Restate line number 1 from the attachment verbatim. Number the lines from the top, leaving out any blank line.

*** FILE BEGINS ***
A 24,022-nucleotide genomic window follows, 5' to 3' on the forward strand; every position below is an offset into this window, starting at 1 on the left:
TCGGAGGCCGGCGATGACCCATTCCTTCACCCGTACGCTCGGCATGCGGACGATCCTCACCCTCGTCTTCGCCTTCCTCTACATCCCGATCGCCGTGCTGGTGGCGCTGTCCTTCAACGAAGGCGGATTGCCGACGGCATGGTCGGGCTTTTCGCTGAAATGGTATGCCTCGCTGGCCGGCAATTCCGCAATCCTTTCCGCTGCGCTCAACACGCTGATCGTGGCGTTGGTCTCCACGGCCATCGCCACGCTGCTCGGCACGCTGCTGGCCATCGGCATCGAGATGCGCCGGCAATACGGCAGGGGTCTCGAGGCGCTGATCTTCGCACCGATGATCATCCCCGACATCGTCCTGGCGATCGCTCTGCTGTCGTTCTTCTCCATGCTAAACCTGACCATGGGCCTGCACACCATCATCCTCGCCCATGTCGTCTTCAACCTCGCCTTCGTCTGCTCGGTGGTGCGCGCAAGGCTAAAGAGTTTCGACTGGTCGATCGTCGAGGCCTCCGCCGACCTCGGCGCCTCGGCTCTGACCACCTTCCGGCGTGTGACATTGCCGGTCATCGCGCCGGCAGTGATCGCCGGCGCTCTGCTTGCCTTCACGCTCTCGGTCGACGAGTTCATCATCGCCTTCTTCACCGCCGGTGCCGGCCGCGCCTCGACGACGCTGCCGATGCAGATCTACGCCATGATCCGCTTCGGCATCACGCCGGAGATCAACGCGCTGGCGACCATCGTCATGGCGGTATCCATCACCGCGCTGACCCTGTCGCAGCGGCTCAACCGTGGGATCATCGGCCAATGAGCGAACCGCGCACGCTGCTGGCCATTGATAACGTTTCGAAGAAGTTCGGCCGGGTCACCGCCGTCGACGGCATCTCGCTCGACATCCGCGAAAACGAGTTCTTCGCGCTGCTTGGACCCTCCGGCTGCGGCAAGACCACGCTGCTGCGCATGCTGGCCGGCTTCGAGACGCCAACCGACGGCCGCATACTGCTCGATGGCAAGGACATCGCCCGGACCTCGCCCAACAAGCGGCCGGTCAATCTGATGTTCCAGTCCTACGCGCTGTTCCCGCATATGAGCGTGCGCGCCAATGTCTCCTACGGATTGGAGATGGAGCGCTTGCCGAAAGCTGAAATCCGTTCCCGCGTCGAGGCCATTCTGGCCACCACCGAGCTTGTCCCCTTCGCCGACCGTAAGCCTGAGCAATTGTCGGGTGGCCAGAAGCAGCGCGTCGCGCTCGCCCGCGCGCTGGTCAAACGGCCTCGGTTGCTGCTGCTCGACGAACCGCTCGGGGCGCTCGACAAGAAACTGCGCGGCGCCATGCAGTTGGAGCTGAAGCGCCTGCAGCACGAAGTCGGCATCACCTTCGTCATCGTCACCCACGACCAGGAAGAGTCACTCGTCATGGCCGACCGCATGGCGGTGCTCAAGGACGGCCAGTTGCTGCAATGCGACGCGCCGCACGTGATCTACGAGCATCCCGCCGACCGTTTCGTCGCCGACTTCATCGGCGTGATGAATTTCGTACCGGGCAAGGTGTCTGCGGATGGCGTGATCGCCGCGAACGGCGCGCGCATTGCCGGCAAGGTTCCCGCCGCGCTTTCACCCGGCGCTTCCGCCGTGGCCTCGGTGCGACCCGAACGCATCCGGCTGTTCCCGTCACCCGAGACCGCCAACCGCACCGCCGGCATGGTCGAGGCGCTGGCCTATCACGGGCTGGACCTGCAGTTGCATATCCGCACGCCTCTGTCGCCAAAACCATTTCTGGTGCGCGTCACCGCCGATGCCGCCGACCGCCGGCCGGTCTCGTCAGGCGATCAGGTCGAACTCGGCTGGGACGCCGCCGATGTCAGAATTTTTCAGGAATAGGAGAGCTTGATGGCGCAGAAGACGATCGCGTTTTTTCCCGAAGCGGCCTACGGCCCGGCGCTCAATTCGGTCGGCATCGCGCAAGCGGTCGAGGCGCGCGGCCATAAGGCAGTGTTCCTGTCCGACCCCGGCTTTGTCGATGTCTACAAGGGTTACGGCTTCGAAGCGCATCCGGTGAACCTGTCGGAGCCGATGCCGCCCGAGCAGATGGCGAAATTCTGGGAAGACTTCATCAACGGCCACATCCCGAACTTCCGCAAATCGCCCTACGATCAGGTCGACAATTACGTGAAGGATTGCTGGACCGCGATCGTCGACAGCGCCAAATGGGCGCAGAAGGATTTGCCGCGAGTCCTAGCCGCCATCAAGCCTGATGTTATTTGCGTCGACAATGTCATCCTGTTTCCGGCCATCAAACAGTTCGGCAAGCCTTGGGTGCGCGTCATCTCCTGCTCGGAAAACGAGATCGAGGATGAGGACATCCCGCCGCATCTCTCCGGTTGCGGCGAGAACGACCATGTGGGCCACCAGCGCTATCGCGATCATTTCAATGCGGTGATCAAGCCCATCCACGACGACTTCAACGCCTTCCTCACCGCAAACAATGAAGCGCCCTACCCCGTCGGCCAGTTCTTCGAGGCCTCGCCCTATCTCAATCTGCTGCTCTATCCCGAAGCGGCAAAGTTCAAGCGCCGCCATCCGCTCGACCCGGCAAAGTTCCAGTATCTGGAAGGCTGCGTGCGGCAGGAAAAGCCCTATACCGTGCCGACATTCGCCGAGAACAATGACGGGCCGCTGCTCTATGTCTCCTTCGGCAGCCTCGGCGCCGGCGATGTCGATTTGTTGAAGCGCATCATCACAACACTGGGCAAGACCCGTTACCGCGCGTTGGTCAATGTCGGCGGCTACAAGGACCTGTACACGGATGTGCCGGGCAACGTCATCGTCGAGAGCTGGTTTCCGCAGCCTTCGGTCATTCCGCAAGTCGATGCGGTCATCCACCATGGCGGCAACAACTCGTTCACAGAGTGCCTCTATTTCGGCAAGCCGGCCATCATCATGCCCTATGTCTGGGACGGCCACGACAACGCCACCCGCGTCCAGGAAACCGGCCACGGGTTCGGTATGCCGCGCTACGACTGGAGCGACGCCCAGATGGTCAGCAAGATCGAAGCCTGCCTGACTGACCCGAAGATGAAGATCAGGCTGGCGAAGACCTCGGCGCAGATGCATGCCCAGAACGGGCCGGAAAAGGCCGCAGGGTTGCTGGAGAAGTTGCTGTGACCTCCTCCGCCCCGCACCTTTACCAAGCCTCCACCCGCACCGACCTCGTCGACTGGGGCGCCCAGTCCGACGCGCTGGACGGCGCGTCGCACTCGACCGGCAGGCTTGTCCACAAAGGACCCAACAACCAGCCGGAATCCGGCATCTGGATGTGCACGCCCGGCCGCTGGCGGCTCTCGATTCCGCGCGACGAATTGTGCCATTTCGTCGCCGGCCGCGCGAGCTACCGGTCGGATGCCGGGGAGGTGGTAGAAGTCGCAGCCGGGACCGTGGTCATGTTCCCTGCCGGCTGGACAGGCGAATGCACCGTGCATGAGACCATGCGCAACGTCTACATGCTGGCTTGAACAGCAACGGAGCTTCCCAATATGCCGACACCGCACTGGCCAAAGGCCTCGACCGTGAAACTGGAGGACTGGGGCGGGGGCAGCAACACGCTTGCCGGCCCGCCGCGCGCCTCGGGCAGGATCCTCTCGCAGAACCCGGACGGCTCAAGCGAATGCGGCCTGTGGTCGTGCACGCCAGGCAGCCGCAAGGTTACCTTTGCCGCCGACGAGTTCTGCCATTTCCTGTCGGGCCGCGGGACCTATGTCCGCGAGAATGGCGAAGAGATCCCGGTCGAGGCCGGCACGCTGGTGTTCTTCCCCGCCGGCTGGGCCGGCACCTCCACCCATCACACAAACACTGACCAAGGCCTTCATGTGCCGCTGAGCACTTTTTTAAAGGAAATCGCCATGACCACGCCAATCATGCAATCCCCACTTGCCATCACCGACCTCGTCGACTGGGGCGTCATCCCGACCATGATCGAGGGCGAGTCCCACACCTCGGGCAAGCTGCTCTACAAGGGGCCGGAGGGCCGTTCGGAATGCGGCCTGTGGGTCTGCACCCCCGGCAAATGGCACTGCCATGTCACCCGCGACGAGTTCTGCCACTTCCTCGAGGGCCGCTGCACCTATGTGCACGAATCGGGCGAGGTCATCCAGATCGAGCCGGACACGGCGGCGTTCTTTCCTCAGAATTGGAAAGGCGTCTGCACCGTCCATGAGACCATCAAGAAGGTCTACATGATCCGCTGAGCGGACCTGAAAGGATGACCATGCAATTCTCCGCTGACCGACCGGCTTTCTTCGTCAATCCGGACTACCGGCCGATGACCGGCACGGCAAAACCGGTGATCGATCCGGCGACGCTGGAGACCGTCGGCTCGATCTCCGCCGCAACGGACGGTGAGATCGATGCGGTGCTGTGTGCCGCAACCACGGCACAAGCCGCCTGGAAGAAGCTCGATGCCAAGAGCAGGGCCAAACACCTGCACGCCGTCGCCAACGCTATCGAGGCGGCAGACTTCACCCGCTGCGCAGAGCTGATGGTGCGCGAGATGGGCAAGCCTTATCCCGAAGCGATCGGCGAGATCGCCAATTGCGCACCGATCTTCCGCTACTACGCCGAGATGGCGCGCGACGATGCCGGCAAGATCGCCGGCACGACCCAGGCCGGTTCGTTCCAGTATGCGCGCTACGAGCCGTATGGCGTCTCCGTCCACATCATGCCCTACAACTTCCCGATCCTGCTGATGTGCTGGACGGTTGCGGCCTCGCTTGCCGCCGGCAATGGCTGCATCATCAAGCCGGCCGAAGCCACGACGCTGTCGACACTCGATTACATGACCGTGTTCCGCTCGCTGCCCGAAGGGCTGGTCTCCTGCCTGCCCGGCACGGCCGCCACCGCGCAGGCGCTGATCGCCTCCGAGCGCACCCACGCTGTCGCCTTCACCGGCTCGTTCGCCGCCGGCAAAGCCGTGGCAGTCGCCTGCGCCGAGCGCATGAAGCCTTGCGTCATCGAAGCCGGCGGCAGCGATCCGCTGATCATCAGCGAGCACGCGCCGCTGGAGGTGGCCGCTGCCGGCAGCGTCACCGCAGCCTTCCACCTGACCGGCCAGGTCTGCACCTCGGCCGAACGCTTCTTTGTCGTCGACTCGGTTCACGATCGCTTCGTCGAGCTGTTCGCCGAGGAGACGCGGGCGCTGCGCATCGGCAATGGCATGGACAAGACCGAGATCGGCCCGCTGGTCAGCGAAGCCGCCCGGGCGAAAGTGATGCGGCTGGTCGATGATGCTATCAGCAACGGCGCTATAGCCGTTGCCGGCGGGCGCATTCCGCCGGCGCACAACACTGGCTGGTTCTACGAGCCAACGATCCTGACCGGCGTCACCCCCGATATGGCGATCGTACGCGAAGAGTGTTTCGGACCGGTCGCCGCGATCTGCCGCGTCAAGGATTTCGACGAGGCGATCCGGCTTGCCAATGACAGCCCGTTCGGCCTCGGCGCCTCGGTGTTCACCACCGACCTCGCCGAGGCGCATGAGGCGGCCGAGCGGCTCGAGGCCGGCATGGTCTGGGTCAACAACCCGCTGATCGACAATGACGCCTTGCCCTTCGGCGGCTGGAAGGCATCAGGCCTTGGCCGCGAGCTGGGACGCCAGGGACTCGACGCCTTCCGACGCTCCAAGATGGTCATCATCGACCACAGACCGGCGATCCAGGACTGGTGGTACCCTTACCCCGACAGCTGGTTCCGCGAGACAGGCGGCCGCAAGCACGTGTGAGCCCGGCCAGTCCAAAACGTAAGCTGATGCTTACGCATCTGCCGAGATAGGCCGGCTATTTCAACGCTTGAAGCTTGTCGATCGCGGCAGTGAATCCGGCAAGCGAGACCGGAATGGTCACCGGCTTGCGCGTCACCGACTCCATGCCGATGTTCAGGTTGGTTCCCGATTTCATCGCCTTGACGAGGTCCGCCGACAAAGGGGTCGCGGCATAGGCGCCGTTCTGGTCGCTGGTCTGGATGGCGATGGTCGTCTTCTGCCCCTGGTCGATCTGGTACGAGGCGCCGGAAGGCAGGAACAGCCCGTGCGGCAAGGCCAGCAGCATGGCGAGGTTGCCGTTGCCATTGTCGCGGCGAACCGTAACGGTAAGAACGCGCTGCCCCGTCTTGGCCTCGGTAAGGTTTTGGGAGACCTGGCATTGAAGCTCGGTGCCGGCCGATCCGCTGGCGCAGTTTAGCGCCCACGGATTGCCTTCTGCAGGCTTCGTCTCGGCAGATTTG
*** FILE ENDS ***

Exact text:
A 24,022-nucleotide genomic window follows, 5' to 3' on the forward strand; every position below is an offset into this window, starting at 1 on the left: